Scandinavian design draws from many elements. Nature is one important influence, where long winters and fewer hours of sunlight inspire bright spaces with clean lines. Interiors often appear effortless, with a clear expression of form. Design has an emphasis on simplicity, elegance and practicality and is rarely ostentatious. A candle, just one example of a more unobtrusive style of design, can create a perfect everyday intimate moment, where the simple gesture of lighting a wick engenders a feeling of calm and tranquility.
On behalf of Design Bloggers United (DBU), Walnut Grey Design asked Shaun Russell (SR), the founder of SKANDINAVISK, to talk about KOTO, his company and living in Scandinavia.
DBU: Why did you decide to collaborate with the bloggers collective to create a candle?
SR: I have always followed and admired what ‘Bungalow5’ and ‘Emmas Designblogg’ have done for celebrating Scandinavian lifestyle and design in the world – they are truly magnets for design inspiration. Then when I met other members of the collective at DesignTrade in Copenhagen in 2013, I heard about your common principles and design aesthetic, and learned of your innovative thinking about working together across Northern Europe. It seemed a perfect match for our brand and ambitions.
DBU: As a collective we agreed on the concept of ‘home’ and so KOTO was born. What are your thoughts on the concept?
SR: In launching our scents we always try to identify and reflect an aspect of the region that carries great importance to its inhabitants: the value of a moment (HYGGE, RO); their symbiosis with the sea (HAV); the length of the summers (SOMMAR); or the overwhelming scale of the forests (SKOV).
I think with KOTO you have taken our concept and evolved it naturally. Prioritising small moments together at home is, we believe, what makes Scandinavia so happy and successful. In turn, KOTO makes perfect sense. The use of a traditional Finnish word for ‘home’ gives it something special too. Finland may not be truly Scandinavian, however it is Nordic and the country’s way of life very much reflects its Scandinavian neighbours.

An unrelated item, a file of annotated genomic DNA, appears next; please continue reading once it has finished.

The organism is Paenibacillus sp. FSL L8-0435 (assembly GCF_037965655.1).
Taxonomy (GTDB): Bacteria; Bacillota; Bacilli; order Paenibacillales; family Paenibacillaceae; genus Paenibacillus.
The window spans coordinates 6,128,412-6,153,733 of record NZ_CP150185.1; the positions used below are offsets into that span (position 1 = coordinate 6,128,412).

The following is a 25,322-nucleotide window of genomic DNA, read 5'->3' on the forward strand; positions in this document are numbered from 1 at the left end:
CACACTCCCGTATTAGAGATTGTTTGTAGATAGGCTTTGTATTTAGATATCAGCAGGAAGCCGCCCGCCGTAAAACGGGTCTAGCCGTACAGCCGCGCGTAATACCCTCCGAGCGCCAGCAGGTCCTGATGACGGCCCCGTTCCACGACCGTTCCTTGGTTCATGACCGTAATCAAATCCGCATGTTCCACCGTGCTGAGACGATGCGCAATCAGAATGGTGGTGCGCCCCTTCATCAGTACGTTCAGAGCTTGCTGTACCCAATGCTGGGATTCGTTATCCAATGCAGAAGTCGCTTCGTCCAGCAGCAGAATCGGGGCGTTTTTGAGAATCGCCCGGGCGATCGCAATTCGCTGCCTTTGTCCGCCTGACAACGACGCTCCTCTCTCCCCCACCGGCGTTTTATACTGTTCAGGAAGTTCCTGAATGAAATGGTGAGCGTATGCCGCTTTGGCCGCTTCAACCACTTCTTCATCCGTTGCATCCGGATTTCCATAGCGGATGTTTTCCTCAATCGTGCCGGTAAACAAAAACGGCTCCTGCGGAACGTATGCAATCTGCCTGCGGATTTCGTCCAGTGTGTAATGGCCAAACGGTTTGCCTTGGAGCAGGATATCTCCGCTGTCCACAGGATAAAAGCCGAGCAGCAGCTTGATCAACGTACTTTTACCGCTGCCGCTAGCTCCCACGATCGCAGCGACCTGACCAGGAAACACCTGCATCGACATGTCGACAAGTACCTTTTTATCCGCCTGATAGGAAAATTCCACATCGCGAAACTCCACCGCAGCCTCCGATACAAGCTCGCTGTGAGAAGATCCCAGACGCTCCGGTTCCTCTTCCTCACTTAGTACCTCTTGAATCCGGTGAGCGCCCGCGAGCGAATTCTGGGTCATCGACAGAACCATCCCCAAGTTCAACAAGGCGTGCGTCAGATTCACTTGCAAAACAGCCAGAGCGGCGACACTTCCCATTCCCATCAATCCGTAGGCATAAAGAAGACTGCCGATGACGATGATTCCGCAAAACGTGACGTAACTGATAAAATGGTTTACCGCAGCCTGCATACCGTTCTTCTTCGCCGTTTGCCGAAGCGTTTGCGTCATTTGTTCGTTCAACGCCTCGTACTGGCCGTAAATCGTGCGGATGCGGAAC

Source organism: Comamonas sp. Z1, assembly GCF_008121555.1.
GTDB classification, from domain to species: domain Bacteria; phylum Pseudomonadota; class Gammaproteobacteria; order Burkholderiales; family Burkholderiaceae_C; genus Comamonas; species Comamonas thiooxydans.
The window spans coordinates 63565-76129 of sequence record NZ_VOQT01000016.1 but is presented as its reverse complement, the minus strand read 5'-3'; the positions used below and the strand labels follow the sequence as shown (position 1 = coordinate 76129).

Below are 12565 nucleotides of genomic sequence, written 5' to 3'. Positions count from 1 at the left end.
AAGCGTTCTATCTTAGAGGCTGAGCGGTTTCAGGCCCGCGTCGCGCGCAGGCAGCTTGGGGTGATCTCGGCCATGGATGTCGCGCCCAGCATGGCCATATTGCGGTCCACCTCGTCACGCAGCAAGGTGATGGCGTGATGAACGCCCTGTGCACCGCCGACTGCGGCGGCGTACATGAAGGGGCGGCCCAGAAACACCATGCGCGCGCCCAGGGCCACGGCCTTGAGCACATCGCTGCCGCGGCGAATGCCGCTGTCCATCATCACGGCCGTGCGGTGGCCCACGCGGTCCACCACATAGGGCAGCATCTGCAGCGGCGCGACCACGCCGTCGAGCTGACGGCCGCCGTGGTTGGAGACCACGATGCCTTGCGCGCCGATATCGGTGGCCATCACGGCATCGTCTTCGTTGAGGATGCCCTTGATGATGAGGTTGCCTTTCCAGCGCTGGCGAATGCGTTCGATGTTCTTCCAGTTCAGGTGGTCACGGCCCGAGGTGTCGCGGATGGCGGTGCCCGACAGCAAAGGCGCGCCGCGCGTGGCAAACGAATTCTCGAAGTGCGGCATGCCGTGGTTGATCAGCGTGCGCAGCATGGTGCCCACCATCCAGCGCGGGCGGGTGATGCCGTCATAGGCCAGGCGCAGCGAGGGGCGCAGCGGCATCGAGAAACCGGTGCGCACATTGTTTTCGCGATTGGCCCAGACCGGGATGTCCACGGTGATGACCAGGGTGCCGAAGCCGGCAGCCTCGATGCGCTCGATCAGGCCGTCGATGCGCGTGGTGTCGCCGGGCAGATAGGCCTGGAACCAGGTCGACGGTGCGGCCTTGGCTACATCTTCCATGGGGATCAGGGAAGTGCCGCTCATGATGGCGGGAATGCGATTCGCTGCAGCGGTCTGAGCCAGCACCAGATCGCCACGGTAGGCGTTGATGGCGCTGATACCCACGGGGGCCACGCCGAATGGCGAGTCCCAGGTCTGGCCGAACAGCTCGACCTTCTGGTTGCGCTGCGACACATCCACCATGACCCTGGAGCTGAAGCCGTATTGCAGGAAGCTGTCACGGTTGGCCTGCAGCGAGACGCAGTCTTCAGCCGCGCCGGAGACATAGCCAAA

DBU: Can you describe the fragrance those burning KOTO will enjoy?
SR: This time we decided to find a fragrance that was less native Scandinavian but similar in its subtlety. With KOTO one can find notes of jasmine, vanilla and amber. It is a lovely soft fragrance.
DBU: How did SKANDINAVISK evolve? What was the inspiration behind the brand?
SR: Gerry and I are two Englishmen who fell in love with two blonde Scandinavian girls fifteen years ago and never left [Gerry Kingham also established SKANDINAVISK]. We have spent most of our time here, living and travelling across the region; during this time we gradually fell in love with the Scandinavian way of life. There’s the endless summer days, cold dark winters, unique landscapes and scents, all mixed with the people’s active embrace of the outdoors. Then there’s the inhabitants approach to life – the priority of family over career, going home at 4pm and the sanctity of everyday moments (hygge). So we launched SKANDINAVISK early last year (2013), essentially as an homage to the Scandinavia we have observed, participate in and admire. The inspiration behind the brand is, in essence, Scandinavia. Candlelight – whether scented or simply plain – was the obvious starting point.
DBU: In what way does SKANDINAVISK reflect the wider virtues of Scandinavian living?
SR: We want people to savour the moment, any moment. It might be a moment shared or a moment to oneself, because we believe this is one of the secrets to the success of the lifestyle here. So our fragrances, our ceramics, our candles, are designed to reflect this unique region and encourage people to relax and focus on the now. As John Lennon once said, “life is what happens while you’re busy making other plans.” As an Englishman I feel almost drilled into that future way of thinking, whereas Scandinavians make life happen now.
DBU: As a self-proclaimed Englishman living in Copenhagen, how have you experienced hygge?
SR: It takes a while to really understand and appreciate hygge because it is as much a mental state as a specific moment. Danes can think almost any situation can be hyggelig, but that’s more because of their approach to that moment. Simplistically though, it’s a moment shared with people you love, often over coffee and candlelight, without thinking about what you are doing next.
DBU: What do you love most about the Scandinavia mindset and way of living?
SR: I love the way Scandinavians actively embrace the nature and the seasons surrounding them, and the way they find happiness in daily life rather than distant dreams. The cup is often half full here; there is a constant subtle optimism that is refreshing, and there is a community attitude that makes people see the future improving for everyone, not just the elite.